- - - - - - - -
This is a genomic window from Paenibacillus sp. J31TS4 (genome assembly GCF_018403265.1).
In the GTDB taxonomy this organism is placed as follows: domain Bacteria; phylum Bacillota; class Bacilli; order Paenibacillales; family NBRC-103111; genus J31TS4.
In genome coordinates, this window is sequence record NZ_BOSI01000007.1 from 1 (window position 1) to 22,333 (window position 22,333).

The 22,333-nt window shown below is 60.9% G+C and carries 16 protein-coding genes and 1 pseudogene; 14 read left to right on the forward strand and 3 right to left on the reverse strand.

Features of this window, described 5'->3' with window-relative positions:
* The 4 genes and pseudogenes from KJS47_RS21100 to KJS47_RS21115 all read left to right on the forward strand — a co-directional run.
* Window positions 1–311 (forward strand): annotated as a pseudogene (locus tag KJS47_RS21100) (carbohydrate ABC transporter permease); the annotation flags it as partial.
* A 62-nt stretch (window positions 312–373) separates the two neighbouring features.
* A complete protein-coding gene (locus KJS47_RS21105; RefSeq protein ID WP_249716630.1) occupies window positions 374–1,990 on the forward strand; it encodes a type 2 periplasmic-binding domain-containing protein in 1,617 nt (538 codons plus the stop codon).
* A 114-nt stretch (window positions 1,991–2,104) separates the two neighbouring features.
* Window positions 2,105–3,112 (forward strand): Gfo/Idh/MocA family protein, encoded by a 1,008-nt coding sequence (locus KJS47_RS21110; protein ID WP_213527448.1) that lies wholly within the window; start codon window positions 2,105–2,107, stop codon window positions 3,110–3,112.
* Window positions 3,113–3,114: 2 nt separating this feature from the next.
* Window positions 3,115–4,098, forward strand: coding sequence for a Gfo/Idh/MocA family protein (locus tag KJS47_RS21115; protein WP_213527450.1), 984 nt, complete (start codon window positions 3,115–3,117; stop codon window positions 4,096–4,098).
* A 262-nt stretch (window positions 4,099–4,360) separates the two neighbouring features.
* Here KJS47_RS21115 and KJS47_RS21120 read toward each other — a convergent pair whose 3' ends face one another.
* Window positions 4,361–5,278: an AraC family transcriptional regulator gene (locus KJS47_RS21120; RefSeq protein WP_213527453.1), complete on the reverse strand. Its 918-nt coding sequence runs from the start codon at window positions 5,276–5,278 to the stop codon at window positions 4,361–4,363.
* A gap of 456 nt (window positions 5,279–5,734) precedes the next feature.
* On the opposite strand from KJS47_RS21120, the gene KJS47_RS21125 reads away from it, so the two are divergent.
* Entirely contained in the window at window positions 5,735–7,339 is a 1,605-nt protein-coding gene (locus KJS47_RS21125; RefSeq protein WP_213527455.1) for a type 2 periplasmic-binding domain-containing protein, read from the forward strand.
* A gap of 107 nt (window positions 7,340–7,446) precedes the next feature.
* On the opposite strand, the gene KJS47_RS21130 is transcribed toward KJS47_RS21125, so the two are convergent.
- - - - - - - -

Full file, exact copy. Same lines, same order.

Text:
This is a genomic window from Paenibacillus sp. J31TS4 (genome assembly GCF_018403265.1).
In the GTDB taxonomy this organism is placed as follows: domain Bacteria; phylum Bacillota; class Bacilli; order Paenibacillales; family NBRC-103111; genus J31TS4.
In genome coordinates, this window is sequence record NZ_BOSI01000007.1 from 1 (window position 1) to 22,333 (window position 22,333).

The 22,333-nt window shown below is 60.9% G+C and carries 16 protein-coding genes and 1 pseudogene; 14 read left to right on the forward strand and 3 right to left on the reverse strand.

Features of this window, described 5'->3' with window-relative positions:
* The 4 genes and pseudogenes from KJS47_RS21100 to KJS47_RS21115 all read left to right on the forward strand — a co-directional run.
* Window positions 1–311 (forward strand): annotated as a pseudogene (locus tag KJS47_RS21100) (carbohydrate ABC transporter permease); the annotation flags it as partial.
* A 62-nt stretch (window positions 312–373) separates the two neighbouring features.
* A complete protein-coding gene (locus KJS47_RS21105; RefSeq protein ID WP_249716630.1) occupies window positions 374–1,990 on the forward strand; it encodes a type 2 periplasmic-binding domain-containing protein in 1,617 nt (538 codons plus the stop codon).
* A 114-nt stretch (window positions 1,991–2,104) separates the two neighbouring features.
* Window positions 2,105–3,112 (forward strand): Gfo/Idh/MocA family protein, encoded by a 1,008-nt coding sequence (locus KJS47_RS21110; protein ID WP_213527448.1) that lies wholly within the window; start codon window positions 2,105–2,107, stop codon window positions 3,110–3,112.
* Window positions 3,113–3,114: 2 nt separating this feature from the next.
* Window positions 3,115–4,098, forward strand: coding sequence for a Gfo/Idh/MocA family protein (locus tag KJS47_RS21115; protein WP_213527450.1), 984 nt, complete (start codon window positions 3,115–3,117; stop codon window positions 4,096–4,098).
* A 262-nt stretch (window positions 4,099–4,360) separates the two neighbouring features.
* Here KJS47_RS21115 and KJS47_RS21120 read toward each other — a convergent pair whose 3' ends face one another.
* Window positions 4,361–5,278: an AraC family transcriptional regulator gene (locus KJS47_RS21120; RefSeq protein WP_213527453.1), complete on the reverse strand. Its 918-nt coding sequence runs from the start codon at window positions 5,276–5,278 to the stop codon at window positions 4,361–4,363.
* A gap of 456 nt (window positions 5,279–5,734) precedes the next feature.
* On the opposite strand from KJS47_RS21120, the gene KJS47_RS21125 reads away from it, so the two are divergent.
* Entirely contained in the window at window positions 5,735–7,339 is a 1,605-nt protein-coding gene (locus KJS47_RS21125; RefSeq protein WP_213527455.1) for a type 2 periplasmic-binding domain-containing protein, read from the forward strand.
* A gap of 107 nt (window positions 7,340–7,446) precedes the next feature.
* On the opposite strand, the gene KJS47_RS21130 is transcribed toward KJS47_RS21125, so the two are convergent.